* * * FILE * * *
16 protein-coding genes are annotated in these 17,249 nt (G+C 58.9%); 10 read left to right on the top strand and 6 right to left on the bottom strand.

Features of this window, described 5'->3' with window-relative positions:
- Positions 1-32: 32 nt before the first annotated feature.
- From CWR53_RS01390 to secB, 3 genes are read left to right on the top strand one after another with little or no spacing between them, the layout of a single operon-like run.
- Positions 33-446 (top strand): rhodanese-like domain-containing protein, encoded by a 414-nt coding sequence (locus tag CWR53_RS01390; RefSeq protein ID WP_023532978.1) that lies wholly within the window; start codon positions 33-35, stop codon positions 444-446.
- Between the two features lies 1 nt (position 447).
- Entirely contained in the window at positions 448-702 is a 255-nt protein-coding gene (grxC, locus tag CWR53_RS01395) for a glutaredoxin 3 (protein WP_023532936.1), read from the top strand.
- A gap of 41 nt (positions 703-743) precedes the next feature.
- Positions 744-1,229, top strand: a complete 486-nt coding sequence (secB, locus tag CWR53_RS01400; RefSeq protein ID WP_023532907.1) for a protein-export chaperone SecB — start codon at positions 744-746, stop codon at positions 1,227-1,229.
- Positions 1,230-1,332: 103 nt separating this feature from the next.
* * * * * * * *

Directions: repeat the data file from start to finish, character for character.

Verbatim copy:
16 protein-coding genes are annotated in these 17,249 nt (G+C 58.9%); 10 read left to right on the top strand and 6 right to left on the bottom strand.

Features of this window, described 5'->3' with window-relative positions:
- Positions 1-32: 32 nt before the first annotated feature.
- From CWR53_RS01390 to secB, 3 genes are read left to right on the top strand one after another with little or no spacing between them, the layout of a single operon-like run.
- Positions 33-446 (top strand): rhodanese-like domain-containing protein, encoded by a 414-nt coding sequence (locus tag CWR53_RS01390; RefSeq protein ID WP_023532978.1) that lies wholly within the window; start codon positions 33-35, stop codon positions 444-446.
- Between the two features lies 1 nt (position 447).
- Entirely contained in the window at positions 448-702 is a 255-nt protein-coding gene (grxC, locus tag CWR53_RS01395) for a glutaredoxin 3 (protein WP_023532936.1), read from the top strand.
- A gap of 41 nt (positions 703-743) precedes the next feature.
- Positions 744-1,229, top strand: a complete 486-nt coding sequence (secB, locus tag CWR53_RS01400; RefSeq protein ID WP_023532907.1) for a protein-export chaperone SecB — start codon at positions 744-746, stop codon at positions 1,227-1,229.
- Positions 1,230-1,332: 103 nt separating this feature from the next.